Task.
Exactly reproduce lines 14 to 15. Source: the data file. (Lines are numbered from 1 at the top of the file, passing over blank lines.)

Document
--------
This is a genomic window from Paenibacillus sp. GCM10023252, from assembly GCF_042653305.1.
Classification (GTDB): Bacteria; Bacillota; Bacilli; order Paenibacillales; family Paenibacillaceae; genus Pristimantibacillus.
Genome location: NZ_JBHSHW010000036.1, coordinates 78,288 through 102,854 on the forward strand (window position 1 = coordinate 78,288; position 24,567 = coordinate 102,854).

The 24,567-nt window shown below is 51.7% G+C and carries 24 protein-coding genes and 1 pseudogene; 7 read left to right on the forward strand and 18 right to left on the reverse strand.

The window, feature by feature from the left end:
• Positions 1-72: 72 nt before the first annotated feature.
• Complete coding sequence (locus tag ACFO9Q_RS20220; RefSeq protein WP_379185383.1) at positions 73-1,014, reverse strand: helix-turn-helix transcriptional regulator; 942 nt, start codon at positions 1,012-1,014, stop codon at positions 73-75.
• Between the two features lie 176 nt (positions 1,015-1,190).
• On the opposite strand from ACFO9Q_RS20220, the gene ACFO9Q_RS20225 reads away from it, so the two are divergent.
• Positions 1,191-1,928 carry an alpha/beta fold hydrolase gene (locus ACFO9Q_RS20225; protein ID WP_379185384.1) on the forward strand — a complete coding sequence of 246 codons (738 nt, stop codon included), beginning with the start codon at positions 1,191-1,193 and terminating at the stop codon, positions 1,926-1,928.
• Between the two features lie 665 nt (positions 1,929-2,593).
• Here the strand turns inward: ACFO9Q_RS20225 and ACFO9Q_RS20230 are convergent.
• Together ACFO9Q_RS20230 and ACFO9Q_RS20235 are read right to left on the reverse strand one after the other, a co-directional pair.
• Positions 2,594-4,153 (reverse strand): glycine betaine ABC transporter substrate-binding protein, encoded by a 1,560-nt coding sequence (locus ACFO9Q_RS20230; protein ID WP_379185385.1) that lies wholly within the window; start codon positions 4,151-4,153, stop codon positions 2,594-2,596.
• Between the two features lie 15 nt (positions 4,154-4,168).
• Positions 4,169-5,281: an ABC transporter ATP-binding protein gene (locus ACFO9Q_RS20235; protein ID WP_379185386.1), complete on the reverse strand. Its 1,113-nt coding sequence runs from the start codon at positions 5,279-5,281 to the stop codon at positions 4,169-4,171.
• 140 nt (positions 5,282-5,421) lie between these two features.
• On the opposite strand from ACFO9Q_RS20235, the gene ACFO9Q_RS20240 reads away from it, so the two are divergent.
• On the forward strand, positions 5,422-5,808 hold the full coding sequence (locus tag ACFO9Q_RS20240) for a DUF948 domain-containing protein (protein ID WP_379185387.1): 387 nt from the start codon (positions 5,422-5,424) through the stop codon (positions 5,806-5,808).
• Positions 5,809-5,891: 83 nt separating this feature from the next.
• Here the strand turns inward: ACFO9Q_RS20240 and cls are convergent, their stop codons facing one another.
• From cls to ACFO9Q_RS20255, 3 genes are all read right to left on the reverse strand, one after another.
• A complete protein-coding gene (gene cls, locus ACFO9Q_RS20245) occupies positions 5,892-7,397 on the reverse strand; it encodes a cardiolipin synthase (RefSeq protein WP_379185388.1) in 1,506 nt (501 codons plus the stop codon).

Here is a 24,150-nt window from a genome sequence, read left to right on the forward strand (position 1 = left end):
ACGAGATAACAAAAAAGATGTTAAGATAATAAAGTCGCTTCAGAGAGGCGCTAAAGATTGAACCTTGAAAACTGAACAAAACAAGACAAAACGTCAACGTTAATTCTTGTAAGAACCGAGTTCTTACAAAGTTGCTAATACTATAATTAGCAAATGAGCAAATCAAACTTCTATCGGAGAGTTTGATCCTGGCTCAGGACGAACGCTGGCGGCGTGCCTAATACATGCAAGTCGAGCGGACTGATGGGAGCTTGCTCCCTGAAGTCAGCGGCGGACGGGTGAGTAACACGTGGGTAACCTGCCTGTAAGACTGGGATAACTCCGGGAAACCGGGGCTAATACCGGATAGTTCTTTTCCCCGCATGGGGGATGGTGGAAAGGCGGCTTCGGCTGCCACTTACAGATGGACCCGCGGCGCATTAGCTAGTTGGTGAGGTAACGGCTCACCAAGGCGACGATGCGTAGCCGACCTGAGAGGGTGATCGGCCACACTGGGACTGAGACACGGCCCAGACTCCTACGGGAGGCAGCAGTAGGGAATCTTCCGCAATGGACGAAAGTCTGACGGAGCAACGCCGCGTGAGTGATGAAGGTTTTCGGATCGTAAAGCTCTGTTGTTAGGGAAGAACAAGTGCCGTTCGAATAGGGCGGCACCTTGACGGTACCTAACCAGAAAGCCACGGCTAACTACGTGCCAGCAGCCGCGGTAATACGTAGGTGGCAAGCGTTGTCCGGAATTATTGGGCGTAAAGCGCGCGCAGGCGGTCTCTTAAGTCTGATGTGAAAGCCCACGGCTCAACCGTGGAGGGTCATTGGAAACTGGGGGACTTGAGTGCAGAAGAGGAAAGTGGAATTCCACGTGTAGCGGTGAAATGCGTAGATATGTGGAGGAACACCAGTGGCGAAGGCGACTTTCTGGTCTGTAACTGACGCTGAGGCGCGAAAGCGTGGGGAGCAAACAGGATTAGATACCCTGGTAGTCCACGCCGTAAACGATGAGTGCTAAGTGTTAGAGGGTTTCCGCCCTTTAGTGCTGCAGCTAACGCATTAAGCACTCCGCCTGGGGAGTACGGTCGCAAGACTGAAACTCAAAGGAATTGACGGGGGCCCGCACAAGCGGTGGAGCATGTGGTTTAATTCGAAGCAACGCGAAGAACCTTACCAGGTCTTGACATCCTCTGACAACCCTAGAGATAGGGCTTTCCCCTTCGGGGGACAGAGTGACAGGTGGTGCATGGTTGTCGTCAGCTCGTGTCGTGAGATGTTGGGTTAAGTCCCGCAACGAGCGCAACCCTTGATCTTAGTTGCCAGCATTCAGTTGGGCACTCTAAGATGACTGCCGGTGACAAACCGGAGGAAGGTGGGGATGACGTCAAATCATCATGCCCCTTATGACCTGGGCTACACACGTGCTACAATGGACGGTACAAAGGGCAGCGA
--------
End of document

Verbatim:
• Positions 2,594-4,153 (reverse strand): glycine betaine ABC transporter substrate-binding protein, encoded by a 1,560-nt coding sequence (locus ACFO9Q_RS20230; protein ID WP_379185385.1) that lies wholly within the window; start codon positions 4,151-4,153, stop codon positions 2,594-2,596.
• Between the two features lie 15 nt (positions 4,154-4,168).